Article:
Amid the fury, the closure of the social fund is a quiet tragedy

This government, the most radical in recent times, is laughing at us, writes Carl Packman

Welfare reform has been a huge part of the national conversation this week, but one under-reported move by the government will see community care grants and crisis loans, which were paid through job centres as part of a centralised social fund package, end.

Instead local authorities will now have unspecified funding for alternative provision – boosting the worry that help for the most vulnerable will be subject to a postcode lottery.

While people in receipt of benefits will face more challenges, and almost certain crises, the money sources they can apply for as a last resort are being squeezed. From the bedroom tax, caps on the amount they can receive, and a real term cut after benefits are capped at 1%, measured alongside a rising cost in living, government policy is disproportionately impacting the most vulnerable, especially disabled people who make up one third of social fund claimants.

A new report looking at the localisation of the social fund, by the Centre for Responsible Credit, notes that “Many local authorities are implementing tight eligibility criteria and their assistance is less likely to involve cash payments, with in-kind support such as food parcels and voucher schemes used in their place.”

According to Damon Gibbons, the author of the report, though some local authorities are keeping something akin to the social fund, many are not proposing to put anything in its place, which will inevitably lead to the reduction of support for those in crisis. 

With no state provision, the likelihood that payday lenders and other high cost credit suppliers will benefit is dramatically increased. 

The Social Fund was introduced in 1987, during the Thatcher days. Norman Fowler, who served as a member of Margaret Thatcher’s cabinet from 1981 to 1990, instituted what came to be known as the ‘Fowler reforms’ of the social security system, under which the social fund was introduced.

The fund, set up for those who could not withstand financial shocks or who have little or no savings, could be applied for through government to fund various one-off payments such as funerals or larger items such as furniture.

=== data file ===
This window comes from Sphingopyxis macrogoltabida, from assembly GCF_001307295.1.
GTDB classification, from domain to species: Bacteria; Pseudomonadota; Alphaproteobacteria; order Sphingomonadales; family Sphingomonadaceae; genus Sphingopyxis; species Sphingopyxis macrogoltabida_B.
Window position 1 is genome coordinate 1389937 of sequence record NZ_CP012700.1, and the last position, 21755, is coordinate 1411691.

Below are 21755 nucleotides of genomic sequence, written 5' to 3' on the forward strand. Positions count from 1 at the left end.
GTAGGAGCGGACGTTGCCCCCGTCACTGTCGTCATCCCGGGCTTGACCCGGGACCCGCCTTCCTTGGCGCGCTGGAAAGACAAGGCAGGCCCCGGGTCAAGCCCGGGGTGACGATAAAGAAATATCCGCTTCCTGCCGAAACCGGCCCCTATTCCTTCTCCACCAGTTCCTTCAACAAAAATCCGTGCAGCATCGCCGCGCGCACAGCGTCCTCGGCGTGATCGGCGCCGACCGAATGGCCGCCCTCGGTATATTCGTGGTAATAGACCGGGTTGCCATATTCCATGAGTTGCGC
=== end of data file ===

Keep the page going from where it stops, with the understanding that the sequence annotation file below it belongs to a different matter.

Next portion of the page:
Because of problems such as delay, many critics said the fund needed reform. But adding further proof that this coalition government is in many ways more radical than the Conservative government of the seventies and eighties, its future existence is compromised. 

In her book Hard Work, Polly Toynbee re-told her hardship at applying from her local authority for a social fund loan. After making her application she was told she would have to wait several weeks for it. For recipients this meant weeks without money for necessities, and when it did come in it was less than she had applied for. To be sure the social fund needed reforming – but not in the way that this government has done it. 

This is a dangerous move, not only because it removes part the state's duty to provide for the most vulnerable in society, but because it boosts the possibility of more bad consumer debt when all other options are off the table. 

At such radical moves by the establishment, we have to level equally radical demands back at it. The social fund should be immediately reinstated and centralised, so as to avoid the trappings of a postcode lottery. Government needs to reform the fund so it is fit for purpose, helping families in the face of severe financial shocks. Policy makers should seriously consider making the social fund something that operates through a credit union, which would increase credit union funding and do more to highlight its social importance.

This government, the most radical in recent times, is laughing at us, while the media responds painting welfare claimants are feckless. Radical demands from citizens and consumers can and must counteract this, and that time is long due.

Photograph: Getty Images

Carl Packman is a writer, researcher and blogger. He is the author of the forthcoming book Loan Sharks to be released by Searching Finance. He has previously published in the Guardian, Tribune Magazine, The Philosopher's Magazine and the International Journal for Žižek Studies.
 

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Find the EU renegotiation demands dull? Me too – but they are important

It's an old trick: smother anything in enough jargon and you can avoid being held accountable for it.

I don’t know about you, but I found the details of Britain’s European Union renegotiation demands quite hard to read. Literally. My eye kept gliding past them, in an endless quest for something more interesting in the paragraph ahead. It was as if the word “subsidiarity” had been smeared in grease. I haven’t felt tedium quite like this since I read The Lord of the Rings and found I slid straight past anything written in italics, reasoning that it was probably another interminable Elvish poem. (“The wind was in his flowing hair/The foam about him shone;/Afar they saw him strong and fair/Go riding like a swan.”)